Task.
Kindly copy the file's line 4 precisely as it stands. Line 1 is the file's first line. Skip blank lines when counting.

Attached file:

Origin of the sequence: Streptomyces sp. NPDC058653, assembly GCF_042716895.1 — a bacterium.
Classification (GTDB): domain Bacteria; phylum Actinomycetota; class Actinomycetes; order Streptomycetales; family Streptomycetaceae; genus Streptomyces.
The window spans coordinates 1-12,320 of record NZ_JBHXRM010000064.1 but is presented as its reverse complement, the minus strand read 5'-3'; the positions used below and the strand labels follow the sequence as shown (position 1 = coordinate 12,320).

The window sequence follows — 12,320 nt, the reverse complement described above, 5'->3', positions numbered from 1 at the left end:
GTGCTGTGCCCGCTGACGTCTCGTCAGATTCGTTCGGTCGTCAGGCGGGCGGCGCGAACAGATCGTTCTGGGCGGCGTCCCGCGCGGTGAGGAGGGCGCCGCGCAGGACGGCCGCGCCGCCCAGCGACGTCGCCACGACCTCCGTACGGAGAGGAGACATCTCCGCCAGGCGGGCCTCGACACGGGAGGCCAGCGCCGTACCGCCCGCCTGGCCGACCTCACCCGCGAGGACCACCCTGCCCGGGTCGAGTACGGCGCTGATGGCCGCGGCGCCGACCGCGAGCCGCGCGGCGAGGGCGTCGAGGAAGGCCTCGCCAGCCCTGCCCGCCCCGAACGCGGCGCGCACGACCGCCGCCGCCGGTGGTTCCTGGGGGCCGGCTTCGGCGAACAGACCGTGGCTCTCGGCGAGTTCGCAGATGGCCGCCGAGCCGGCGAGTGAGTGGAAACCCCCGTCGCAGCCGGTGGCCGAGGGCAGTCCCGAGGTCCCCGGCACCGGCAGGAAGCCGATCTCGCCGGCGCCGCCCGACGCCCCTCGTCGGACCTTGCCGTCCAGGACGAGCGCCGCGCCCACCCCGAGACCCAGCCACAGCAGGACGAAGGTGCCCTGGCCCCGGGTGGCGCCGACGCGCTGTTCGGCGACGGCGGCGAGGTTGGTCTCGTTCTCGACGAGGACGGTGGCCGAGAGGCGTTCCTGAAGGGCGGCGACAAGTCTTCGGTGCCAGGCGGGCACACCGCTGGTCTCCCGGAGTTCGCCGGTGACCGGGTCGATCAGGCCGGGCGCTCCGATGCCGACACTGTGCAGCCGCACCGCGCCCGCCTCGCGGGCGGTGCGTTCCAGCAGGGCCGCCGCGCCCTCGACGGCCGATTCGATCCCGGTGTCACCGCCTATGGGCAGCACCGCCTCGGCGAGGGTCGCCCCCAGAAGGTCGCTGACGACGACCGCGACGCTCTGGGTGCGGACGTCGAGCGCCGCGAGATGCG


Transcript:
The window sequence follows — 12,320 nt, the reverse complement described above, 5'->3', positions numbered from 1 at the left end: